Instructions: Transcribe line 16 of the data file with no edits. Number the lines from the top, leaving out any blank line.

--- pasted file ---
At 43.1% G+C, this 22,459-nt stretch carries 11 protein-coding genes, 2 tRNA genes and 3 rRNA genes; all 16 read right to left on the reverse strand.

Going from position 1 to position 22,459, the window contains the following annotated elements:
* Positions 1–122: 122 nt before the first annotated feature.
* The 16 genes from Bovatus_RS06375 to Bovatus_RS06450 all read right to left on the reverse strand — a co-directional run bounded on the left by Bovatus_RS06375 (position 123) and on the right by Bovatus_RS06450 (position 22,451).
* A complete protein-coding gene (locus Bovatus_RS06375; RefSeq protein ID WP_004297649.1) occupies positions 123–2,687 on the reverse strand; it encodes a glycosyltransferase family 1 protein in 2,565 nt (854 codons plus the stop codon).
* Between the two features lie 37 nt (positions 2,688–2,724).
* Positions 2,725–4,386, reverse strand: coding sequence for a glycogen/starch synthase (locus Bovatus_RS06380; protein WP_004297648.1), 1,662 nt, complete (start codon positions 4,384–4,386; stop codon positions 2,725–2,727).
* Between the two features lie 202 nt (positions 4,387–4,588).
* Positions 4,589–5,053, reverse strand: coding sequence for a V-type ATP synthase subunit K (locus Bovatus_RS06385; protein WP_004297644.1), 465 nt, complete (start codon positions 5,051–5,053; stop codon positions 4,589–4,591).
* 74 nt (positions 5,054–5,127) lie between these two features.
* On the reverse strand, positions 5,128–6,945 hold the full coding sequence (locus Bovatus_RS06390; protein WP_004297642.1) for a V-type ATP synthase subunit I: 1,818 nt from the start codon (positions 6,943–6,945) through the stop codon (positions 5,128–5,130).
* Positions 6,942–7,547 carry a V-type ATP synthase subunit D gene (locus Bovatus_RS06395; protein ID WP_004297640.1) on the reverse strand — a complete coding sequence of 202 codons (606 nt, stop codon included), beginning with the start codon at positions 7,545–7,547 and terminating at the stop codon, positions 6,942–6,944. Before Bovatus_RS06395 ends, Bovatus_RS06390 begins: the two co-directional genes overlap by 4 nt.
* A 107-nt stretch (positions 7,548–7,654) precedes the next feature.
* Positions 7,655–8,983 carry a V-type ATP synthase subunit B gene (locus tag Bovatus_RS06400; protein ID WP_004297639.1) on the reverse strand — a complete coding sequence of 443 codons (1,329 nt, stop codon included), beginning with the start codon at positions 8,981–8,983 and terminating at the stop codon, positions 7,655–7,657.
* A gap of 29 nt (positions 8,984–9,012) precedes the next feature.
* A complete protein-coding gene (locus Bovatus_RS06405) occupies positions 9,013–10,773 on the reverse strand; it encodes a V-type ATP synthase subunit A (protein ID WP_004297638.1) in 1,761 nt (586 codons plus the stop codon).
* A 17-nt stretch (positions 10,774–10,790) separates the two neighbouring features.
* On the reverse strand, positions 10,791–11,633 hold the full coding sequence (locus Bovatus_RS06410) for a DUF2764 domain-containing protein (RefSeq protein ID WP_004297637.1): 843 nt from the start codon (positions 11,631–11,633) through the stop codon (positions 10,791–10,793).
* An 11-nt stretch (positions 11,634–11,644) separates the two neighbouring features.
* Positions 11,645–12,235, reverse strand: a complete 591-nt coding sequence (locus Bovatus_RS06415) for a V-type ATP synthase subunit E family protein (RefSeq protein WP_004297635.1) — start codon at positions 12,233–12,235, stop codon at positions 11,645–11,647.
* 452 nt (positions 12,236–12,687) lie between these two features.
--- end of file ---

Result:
* A complete protein-coding gene (locus Bovatus_RS06405) occupies positions 9,013–10,773 on the reverse strand; it encodes a V-type ATP synthase subunit A (protein ID WP_004297638.1) in 1,761 nt (586 codons plus the stop codon).